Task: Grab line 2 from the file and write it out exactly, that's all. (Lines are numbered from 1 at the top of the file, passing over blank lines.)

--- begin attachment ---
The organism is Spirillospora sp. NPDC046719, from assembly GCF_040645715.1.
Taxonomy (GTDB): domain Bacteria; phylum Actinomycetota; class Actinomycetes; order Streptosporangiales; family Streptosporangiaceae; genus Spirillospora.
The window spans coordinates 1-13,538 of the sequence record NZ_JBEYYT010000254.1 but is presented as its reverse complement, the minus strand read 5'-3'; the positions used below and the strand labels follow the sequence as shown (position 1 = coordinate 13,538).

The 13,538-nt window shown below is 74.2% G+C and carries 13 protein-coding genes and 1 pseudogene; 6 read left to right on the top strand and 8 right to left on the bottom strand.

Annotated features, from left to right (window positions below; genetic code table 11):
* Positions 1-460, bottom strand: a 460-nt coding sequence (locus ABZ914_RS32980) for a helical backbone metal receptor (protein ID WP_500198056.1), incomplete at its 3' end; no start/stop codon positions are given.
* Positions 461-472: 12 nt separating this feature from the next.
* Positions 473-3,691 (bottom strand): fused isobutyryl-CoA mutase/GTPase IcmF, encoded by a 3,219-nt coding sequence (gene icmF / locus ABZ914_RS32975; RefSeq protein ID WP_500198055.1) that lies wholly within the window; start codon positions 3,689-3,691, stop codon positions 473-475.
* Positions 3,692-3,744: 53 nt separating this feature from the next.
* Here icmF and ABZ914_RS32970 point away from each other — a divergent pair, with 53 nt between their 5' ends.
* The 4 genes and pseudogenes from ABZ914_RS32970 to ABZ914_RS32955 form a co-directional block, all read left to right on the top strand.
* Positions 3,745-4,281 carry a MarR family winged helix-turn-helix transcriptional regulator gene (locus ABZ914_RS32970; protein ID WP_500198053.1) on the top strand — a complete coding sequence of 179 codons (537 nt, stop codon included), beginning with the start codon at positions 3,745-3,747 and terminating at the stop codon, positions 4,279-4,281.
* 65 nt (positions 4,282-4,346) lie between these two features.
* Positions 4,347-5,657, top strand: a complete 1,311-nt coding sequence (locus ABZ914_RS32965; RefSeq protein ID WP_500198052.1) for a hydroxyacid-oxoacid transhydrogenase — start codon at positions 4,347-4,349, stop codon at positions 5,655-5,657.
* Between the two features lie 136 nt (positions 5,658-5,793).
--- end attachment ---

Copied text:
Taxonomy (GTDB): domain Bacteria; phylum Actinomycetota; class Actinomycetes; order Streptosporangiales; family Streptosporangiaceae; genus Spirillospora.